The Monetary Policy Committee (MPC) has voted to lower Central Bank interest rates by 0.5 percentage points. The deposit rate (current account rate) will be 7.0%, and the maximum bid rate for 28-day certificates of deposit (CDs) will be 8.25%. The seven-day collateral lending rate will be 8.5% and the overnight lending rate 10.0%.
Since the last MPC meeting, the króna has been broadly unchanged in trade-weighted terms but has appreciated against the euro. There has been no Central Bank intervention in the FX market. Sovereign risk premia have come down but are still high due to remaining uncertainty concerning Iceland’s medium-term access to global financial markets and possible contagion from the European sovereign debt crisis. Capital controls, current account developments, and the interest rate differential with major currencies continue to support the króna.
As expected, inflation picked up in February and March, partly due to unfavourable base effects, but resumed a downward trend in April. Inflation measured 8.3% year-on-year, or 6.9% excluding the impact of higher consumption taxes. According to the forecast published today, the medium-term inflation outlook remains broadly in line with the January forecast. As before, underlying inflation is expected to reach the target late this year. The contraction in the economy last year turned out smaller than previously forecast, with private consumption stabilising at an earlier stage of the cycle. Growth of fixed investment, on the other hand, will be weaker this year due to delays in aluminium sector-related projects and slower recovery of other business investment. As in January, the forecast is based on the assumption of a gradually strengthening króna, but on average it will be slightly stronger over the medium term than in the January forecast.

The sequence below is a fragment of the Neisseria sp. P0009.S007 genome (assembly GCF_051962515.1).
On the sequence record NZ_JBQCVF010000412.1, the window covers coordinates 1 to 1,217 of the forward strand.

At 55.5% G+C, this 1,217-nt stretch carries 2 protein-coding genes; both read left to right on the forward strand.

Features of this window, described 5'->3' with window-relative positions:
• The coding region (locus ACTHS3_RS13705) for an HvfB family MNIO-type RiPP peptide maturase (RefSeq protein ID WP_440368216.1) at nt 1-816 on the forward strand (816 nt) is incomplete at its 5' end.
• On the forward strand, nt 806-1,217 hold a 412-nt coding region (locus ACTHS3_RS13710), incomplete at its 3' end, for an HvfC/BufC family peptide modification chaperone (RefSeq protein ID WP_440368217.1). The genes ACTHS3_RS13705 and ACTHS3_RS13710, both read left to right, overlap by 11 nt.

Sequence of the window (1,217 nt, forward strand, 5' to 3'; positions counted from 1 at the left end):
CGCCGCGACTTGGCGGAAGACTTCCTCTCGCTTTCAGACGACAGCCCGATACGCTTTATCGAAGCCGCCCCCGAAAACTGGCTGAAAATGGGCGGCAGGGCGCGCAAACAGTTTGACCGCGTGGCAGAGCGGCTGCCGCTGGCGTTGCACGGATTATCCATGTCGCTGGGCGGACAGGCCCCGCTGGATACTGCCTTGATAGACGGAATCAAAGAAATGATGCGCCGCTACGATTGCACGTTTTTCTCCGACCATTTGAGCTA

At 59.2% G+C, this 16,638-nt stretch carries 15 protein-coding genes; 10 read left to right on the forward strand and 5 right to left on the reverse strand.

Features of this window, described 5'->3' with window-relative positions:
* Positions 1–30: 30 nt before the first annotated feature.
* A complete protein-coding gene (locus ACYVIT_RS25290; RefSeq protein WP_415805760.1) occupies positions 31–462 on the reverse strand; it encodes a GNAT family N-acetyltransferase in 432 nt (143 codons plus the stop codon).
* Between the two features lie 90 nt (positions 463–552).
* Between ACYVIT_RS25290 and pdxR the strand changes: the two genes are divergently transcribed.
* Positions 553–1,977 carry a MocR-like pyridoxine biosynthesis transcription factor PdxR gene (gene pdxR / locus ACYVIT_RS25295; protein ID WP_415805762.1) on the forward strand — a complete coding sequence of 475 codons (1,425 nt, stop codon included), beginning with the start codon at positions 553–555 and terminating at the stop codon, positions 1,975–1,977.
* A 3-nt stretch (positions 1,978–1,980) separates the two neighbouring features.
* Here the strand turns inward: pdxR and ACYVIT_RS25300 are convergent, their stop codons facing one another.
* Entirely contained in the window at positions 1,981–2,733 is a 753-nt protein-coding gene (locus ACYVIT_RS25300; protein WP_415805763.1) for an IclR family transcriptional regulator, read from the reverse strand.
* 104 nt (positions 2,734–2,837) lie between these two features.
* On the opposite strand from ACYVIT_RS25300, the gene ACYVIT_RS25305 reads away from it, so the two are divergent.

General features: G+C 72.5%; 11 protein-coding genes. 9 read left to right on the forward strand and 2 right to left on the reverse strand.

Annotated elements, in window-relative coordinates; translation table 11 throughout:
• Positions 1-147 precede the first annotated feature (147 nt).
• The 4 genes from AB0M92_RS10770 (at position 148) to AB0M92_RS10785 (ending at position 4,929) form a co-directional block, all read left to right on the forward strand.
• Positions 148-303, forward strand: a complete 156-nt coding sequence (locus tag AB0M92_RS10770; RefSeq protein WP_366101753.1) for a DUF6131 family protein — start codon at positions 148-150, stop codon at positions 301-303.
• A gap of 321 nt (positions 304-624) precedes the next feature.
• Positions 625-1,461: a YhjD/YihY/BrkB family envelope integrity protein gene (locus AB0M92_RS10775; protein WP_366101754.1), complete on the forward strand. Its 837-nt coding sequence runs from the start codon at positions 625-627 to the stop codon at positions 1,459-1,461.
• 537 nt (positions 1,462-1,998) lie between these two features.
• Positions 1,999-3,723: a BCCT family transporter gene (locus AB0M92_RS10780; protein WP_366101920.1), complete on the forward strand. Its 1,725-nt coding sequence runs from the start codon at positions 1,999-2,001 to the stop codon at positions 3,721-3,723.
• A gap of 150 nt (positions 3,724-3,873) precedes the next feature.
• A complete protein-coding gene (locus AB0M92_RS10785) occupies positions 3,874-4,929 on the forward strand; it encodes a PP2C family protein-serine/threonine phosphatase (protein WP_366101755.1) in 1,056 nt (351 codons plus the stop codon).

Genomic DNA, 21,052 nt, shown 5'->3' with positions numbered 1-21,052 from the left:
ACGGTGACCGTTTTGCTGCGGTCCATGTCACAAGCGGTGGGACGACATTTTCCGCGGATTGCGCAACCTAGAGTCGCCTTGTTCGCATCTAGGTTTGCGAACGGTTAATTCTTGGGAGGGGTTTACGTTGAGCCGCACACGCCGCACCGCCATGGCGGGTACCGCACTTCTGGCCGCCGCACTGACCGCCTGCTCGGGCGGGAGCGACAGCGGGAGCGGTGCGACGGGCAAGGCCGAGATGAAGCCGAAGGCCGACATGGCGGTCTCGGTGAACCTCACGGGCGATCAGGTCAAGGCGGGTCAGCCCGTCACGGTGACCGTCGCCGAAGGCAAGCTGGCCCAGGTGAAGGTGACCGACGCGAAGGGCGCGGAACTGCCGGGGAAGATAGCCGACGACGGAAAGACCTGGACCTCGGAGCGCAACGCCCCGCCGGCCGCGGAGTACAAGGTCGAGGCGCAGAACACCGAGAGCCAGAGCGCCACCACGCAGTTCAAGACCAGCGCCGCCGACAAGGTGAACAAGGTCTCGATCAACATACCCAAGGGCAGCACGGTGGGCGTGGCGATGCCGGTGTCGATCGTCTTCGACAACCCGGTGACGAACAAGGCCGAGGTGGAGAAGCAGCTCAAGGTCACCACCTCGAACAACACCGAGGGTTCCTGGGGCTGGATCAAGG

While a forecast of lower inflation in the context of a weak economy could be an argument for a larger reduction in interest rates, several opposing factors call for some caution. The recovery of the króna has been weak since the last interest rate decision. CDS spreads remain high, although they have come down significantly since early this year and were only modestly affected by the turmoil caused by Greece’s fiscal problems. While the credit rating outlook has stabilised, there is still residual uncertainty concerning Iceland’s access to global financial markets.
With the Second Review of the IMF programme in place, concerns about Iceland’s ability to service debt falling due in 2011 and 2012 should be alleviated. Hence, further delay in resolving the Icesave dispute is less likely than before to affect Iceland’s credit rating. The removal of capital controls, which have shielded the króna from the effects of delays in the past, would be risky, however, until access to further programme financing is guaranteed. Hence, the planned liberalisation of capital controls is likely to be delayed until an agreement is in place, or after the Third Review.
The uncertainty concerning Iceland’s future access to international capital markets continues to limit the MPC’s room for manoeuvre, albeit less so than before the Second Review. However, if the króna remains stable or appreciates, and if inflation develops as forecast, there should be some scope for continued gradual monetary easing. As always, the MPC stands ready to adjust the monetary stance as required to achieve its interim objective of exchange rate stability and ensure that inflation is close to target over the medium term.